Friday, August 21, 2015

Social reproduction and Collective Care

Our new text for Occupied Times:

A Horizon for Struggles and Practices

The Radical Collective Care Project is a small research group investigating the politics of collective practices of care. Our aim is to explore different methodologies from small self-organised experiments (such as mutual legal aid and housing cooperatives), to substantial movements (such as the PAH and Occupy Sandy) and models for policy (such as the historical one-kitchen house and proposals from feminist economics). On our website we’re putting together a modest showcase of examples from across this spectrum, to ask and learn about the specific challenges they face. We hope to map out a set of common knowledges and frequently occurring problems within this horizon. In the future we hope to find resources to expand the project and open it up to wider participation.

Struggling around social reproduction

The crisis we are in is a profound one. It’s not just the economic system facing a crunch but also the mode of social organisation and reproduction, as well as ecological systems, reaching a tipping point. It’s a deep crisis, one that isn’t about to be resolved but rather will keep erupting, leading to new breakdowns at economic, societal and environmental levels. Our survival and flourishing on this planet can no longer be managed via abstract chains of exploitation because those chains increasingly break down. We in the Global North – at least those of us with northern papers and skin colour – have been able to get by thinking that we don’t depend on anyone, that we are our own masters. This is in line with the liberal subject that structures our societies and relations, which fetishises independence and thinks of itself as universal. Well, in fact, we do all depend on one another in global capitalism – we cannot think of societies as islands (whether at a national, ethnic or other level) because we depend on Chinese factory workers and Congolese miners as much as on Polish plumbers or Indian IT workers (to reiterate some major national industry professions).
It is time to transform these interdependencies into more sustainable and friendly ones, and the site of this struggle is social reproduction.

Tuesday, March 10, 2015

About the Radical Collective Care Practices Project – an interview-text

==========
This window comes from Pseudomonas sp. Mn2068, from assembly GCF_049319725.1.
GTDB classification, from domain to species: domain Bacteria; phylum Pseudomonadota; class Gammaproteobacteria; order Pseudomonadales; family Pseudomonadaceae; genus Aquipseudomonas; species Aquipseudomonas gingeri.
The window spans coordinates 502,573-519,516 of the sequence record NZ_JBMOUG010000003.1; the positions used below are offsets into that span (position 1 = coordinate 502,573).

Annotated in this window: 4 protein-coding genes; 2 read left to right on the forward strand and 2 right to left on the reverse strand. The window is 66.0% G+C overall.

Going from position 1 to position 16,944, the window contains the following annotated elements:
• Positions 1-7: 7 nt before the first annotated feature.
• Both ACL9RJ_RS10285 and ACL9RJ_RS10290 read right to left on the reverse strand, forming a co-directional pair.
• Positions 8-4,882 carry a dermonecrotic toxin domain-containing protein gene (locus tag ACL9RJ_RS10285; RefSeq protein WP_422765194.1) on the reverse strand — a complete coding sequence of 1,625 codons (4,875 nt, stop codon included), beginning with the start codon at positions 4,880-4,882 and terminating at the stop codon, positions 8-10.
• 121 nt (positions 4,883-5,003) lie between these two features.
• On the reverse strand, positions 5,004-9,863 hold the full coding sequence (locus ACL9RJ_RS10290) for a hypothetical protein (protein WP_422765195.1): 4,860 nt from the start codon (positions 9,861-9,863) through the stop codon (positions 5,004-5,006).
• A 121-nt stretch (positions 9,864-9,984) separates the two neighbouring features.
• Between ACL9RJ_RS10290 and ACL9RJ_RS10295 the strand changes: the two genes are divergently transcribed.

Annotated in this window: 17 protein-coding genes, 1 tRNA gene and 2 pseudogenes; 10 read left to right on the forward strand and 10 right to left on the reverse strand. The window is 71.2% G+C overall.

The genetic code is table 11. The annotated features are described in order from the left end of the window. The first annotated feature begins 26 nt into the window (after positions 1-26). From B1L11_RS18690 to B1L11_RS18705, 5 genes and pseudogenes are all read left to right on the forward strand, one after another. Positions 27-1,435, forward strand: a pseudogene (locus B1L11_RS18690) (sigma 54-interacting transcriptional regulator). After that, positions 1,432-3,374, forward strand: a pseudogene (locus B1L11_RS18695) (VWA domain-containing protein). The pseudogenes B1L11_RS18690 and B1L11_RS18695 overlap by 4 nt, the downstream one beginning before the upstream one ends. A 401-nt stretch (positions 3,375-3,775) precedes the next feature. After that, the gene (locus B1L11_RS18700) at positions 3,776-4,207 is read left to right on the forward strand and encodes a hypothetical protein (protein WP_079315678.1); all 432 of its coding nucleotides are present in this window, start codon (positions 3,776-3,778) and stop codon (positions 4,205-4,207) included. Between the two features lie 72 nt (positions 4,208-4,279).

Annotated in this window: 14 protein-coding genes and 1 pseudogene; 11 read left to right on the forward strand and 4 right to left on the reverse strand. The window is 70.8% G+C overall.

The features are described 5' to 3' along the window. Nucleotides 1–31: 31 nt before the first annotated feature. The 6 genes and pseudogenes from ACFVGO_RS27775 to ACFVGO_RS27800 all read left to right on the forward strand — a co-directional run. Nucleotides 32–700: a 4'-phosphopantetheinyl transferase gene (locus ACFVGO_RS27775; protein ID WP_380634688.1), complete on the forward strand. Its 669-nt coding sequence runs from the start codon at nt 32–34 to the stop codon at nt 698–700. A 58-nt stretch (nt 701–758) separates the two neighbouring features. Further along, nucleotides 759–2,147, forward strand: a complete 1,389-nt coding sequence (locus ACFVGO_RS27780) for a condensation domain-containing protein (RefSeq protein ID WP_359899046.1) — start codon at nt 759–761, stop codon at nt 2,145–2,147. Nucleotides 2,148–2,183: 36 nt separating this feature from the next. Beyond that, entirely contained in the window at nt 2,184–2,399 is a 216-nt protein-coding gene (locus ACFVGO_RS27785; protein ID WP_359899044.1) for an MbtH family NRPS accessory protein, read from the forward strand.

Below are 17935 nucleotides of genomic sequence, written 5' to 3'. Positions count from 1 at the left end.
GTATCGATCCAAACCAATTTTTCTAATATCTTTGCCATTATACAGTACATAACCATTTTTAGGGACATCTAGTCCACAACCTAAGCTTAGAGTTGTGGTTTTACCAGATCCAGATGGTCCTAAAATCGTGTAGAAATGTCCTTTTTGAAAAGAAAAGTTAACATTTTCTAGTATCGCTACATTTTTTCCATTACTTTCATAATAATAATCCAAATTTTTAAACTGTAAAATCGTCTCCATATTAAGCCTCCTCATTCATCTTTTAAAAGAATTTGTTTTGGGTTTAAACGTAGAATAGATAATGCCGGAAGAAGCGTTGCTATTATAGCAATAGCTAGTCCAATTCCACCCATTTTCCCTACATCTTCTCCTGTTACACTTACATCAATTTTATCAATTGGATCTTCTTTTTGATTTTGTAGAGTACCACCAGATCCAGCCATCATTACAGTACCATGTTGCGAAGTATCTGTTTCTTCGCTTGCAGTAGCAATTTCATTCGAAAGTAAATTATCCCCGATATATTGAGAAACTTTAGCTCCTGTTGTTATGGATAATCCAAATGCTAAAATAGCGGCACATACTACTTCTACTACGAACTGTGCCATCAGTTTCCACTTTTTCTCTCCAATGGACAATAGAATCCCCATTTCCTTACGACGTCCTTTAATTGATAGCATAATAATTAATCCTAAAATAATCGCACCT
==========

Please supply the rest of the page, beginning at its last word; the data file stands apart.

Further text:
by B. Rübner-Hansen, J. Wieger and M. Zechner, questions by E. Krasny[1]

Beginnings /// Upon meeting in Vienna in 2012, at a workshop Manuela ran at VBKÖ (a historical association of women artists that aims to foster contemporary feminist artistic agendas, in Vienna), we found that we shared an interest in questions of care, social reproduction/reproductive labor and collective forms of organizing, food production and housing. We come from different fields and directions: Julia is interested in feminist approaches to architecture and was then starting research on the spatial relations of reproductive labor; Manuela had done extensive militant research on care networks via workshops and her PhD, in Spain and the UK notably; and Bue was working theoretically on the question of social reproduction under capitalism, keeping an eye on the emergent forms of self-organisation during the crisis in Europe. We decided to start a collective research process and a corresponding online platform structured around case studies.
Social and economic crisis /// The idea to start the project came up against the background of a social crisis convulsing Europe – at a time when the impact of the 2008 financial crisis could be felt ever more strongly in the so-called PIIGS countries and when austerity politics started to take effect, further dismantling the social institutions once provided by the (welfare)states throughout Europe. This situation was new in Europe, both in the experiences and dilemmas it posed and the collective and organisational responses it triggered. Autonomous self-reproduction has become a matter of necessity and survival for many people (as opposed to being a life-style choice).